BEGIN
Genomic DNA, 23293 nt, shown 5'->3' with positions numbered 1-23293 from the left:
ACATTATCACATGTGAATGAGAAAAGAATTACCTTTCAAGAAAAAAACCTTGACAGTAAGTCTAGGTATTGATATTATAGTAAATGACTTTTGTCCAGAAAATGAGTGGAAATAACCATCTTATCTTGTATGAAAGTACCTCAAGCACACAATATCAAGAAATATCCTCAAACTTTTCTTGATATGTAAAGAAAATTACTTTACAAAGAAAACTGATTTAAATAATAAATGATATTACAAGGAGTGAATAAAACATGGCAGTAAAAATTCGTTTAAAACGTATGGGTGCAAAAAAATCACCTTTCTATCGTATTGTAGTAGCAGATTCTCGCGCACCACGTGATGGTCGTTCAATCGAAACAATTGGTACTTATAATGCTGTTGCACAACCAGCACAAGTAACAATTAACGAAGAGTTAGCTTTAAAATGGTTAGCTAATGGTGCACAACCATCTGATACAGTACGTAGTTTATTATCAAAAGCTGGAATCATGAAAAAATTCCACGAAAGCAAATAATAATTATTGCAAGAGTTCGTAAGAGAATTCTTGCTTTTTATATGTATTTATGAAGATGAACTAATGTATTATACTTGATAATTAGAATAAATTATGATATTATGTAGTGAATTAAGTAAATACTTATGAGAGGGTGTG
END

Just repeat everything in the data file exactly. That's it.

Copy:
Genomic DNA, 23293 nt, shown 5'->3' with positions numbered 1-23293 from the left:
ACATTATCACATGTGAATGAGAAAAGAATTACCTTTCAAGAAAAAAACCTTGACAGTAAGTCTAGGTATTGATATTATAGTAAATGACTTTTGTCCAGAAAATGAGTGGAAATAACCATCTTATCTTGTATGAAAGTACCTCAAGCACACAATATCAAGAAATATCCTCAAACTTTTCTTGATATGTAAAGAAAATTACTTTACAAAGAAAACTGATTTAAATAATAAATGATATTACAAGGAGTGAATAAAACATGGCAGTAAAAATTCGTTTAAAACGTATGGGTGCAAAAAAATCACCTTTCTATCGTATTGTAGTAGCAGATTCTCGCGCACCACGTGATGGTCGTTCAATCGAAACAATTGGTACTTATAATGCTGTTGCACAACCAGCACAAGTAACAATTAACGAAGAGTTAGCTTTAAAATGGTTAGCTAATGGTGCACAACCATCTGATACAGTACGTAGTTTATTATCAAAAGCTGGAATCATGAAAAAATTCCACGAAAGCAAATAATAATTATTGCAAGAGTTCGTAAGAGAATTCTTGCTTTTTATATGTATTTATGAAGATGAACTAATGTATTATACTTGATAATTAGAATAAATTATGATATTATGTAGTGAATTAAGTAAATACTTATGAGAGGGTGTG